At least it will be a relatively quick read.
Also surprising: She wasn’t particularly satisfied and turned her attention to writing similarly unreadable works at 10 times the length, focusing on great men of vision instead of characters based on Greta Garbo. Surely, Alan Greenspan and Paul Ryan will be lined up together at a Washington-area Barnes & Noble at midnight on July 7. Luckily for them and for you, the Journal got its hands on some of the precious prose to whet your appetite. Or, more likely, not.
He had other debts: his hotel bill, Lalo’s new Packard, his tailor’s bill, the diamond bracelet he had given Hughette Dorsey, the bill for that last party he had given—and cocaine was expensive, the sable coat for Lona Weston. And although he had repeated it to himself for the last few months, he knew suddenly, for the first time, that he had nothing left.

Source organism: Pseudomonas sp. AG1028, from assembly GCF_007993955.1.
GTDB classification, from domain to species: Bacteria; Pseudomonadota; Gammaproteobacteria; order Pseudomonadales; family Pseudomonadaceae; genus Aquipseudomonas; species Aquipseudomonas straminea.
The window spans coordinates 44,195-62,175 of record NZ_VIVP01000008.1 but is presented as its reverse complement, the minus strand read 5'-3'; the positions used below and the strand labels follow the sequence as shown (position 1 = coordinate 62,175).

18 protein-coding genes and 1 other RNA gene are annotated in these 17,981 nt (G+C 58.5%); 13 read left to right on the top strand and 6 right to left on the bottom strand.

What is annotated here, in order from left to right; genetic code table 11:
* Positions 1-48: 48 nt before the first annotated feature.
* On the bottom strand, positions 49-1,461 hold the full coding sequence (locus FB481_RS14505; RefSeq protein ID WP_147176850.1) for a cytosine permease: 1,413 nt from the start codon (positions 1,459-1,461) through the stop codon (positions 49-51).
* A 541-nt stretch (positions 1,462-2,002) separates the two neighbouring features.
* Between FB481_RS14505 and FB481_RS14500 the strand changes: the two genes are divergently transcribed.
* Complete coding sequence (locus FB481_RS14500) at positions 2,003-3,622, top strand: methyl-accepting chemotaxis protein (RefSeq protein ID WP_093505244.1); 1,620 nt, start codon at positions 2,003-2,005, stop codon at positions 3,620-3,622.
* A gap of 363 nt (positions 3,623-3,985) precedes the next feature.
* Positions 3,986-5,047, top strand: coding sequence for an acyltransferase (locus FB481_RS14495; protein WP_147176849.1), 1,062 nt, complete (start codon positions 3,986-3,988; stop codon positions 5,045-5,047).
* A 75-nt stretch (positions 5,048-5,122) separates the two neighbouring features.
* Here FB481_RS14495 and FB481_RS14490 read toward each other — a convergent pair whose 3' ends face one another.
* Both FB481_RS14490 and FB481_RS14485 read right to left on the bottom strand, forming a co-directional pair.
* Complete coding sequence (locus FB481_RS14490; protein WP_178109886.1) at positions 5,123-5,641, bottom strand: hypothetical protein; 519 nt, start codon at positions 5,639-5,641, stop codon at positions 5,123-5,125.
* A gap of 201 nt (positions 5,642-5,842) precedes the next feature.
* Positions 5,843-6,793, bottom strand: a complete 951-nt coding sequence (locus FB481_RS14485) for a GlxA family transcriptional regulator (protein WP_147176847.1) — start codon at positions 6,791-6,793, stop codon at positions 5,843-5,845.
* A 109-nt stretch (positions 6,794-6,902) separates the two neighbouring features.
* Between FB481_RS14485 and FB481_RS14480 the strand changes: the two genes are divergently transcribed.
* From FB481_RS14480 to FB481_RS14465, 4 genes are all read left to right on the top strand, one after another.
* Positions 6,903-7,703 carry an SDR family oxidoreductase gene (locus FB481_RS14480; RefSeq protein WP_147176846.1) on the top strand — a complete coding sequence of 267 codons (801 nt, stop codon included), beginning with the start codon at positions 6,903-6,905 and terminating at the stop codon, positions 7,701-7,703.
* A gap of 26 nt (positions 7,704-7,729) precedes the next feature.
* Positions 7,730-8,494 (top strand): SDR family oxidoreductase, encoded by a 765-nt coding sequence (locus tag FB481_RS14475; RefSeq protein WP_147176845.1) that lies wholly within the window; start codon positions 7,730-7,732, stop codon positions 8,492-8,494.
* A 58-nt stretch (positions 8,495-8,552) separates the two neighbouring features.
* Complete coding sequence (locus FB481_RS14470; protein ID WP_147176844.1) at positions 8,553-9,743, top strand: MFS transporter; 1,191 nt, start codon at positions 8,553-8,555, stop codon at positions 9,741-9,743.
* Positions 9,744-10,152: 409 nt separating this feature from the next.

He had felt it vaguely, uncertainly, for the last two years; but a fortune of several millions did not disappear without a few last convulsions; there had always been something to sell, to pawn, to borrow on; always someone to borrow from. This time, the fortune lay still, dead in the fearful silence of a few hundreds in some bank, of closed safe deposit boxes, and unpaid bills. Tomorrow, Count Dietrich von Esterhazy would be called upon to explain the matter of a bad check. He would not be there for the call. Count Dietrich von Esterhazy had but one night left to live.
Read an Excerpt of Ayn Rand’s Novel ‘Ideal’ [WSJ Speakeasy blog]